WASHINGTON, July 19, 2011 /PRNewswire-USNewswire/ -- Appearing today before the National Labor Relations Board (NLRB) in the second day of hearings in support of proposed new rules for speedy elections was Faith Clark of Dubois, Pa., who was terminated following an unsuccessful lengthy USW organizing campaign in 2008 at Rescar Inc., where 87 workers repaired rail freight cars.
Testifying she was a leader in the organizing campaign as a shipping clerk, the company claimed she was a supervisor that meant she was ineligible to vote in the NLRB election. "This forced the USW into a hearing to prove that I was not a supervisor lasting two full days and resulted in unnecessarily delaying the election date."
Supporting the proposed new rules, USW President Leo W. Gerard said they would help eliminate delaying tactics workers faced after they have filed a petition to vote on whether to form a union. "The current rules give employers all the options and discourage workers from having a fair and timely election."
He said, "The new rules set time limits on election procedures, reduce unnecessary litigation, and streamline procedures for fair elections to as few as 10 days -- the time between when a petition is filed to when workers can chose a union."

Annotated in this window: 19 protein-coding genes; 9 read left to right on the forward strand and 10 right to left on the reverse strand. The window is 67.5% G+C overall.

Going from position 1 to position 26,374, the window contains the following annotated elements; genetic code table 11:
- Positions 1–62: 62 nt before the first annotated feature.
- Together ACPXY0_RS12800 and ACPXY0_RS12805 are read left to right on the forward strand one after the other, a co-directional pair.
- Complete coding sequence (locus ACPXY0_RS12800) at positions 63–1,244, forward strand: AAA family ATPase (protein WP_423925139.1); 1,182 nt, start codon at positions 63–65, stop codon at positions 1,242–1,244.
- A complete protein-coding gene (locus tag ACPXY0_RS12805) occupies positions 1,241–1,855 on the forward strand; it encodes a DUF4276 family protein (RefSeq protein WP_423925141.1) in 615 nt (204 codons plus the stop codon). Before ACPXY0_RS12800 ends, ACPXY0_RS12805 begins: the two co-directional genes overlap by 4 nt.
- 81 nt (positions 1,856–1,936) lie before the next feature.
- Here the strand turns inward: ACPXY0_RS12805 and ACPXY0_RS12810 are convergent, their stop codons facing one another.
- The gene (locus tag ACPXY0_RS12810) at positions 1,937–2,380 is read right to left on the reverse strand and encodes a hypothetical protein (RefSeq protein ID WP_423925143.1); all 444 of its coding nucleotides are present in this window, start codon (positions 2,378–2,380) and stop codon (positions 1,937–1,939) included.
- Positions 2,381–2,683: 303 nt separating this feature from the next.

USW Organizing Director Mike Yoffee of Pittsburgh said Clark's narrative of employer delays in the election process that results in a lost election is typical. "We had more than majority support of signed cards at Rescar when the petition was filed, but repeated challenges of eligibility, multiple hearing requests and delay tactics wear down union support prior to the vote. The proposed rules are a step to remedy this unfairness to workers."
Clark told the NLRB that after they deemed her a supervisor, but then lost the matter after several hearings, she said the company next tried to add additional employees to the bargaining unit who did not belong, and then losing on those issues, proceeded to commit unfair labor practice charges that further delayed the election.
"All the delays allowed time for the company to bring in union buster consultants who held meetings with the employees, while Rescar supervisors passed out weekly handbills that threaten loss of our 401-K, medical and vacation benefits."
Rescar regularly took the position of their right to go to a hearing for any reason, then when the hearings were scheduled, sought postponements and presented dozens of exhibits to force additional hearings to hear the evidence, which the Board questioned relevance. Ultimately a decision was handed down by the Board that found no merit to any of the company issues. The delays eroded support for the USW and when the election was held months after the original petition was filed, the USW lost majority support.
Six months later, Clark was told her job was eliminated company-wide and she was terminated. The USW filed an unfair labor practice charge, and the company eventually settled prior to a hearing. Her state unemployment is now exhausted and she continues to search for a new job. A mother of two adult children with a grandson, she says, "My husband is a union pipefitter and we know the family benefits of a union."
A list of more than 60 speakers who testified at the NLRB hearings and a fact sheet on the proposed rules is at: www.nlrb.gov/.
Contact: Gary Hubbard, 202-778-4384, 202-256-8125; [email protected]
SOURCE United Steelworkers (USW)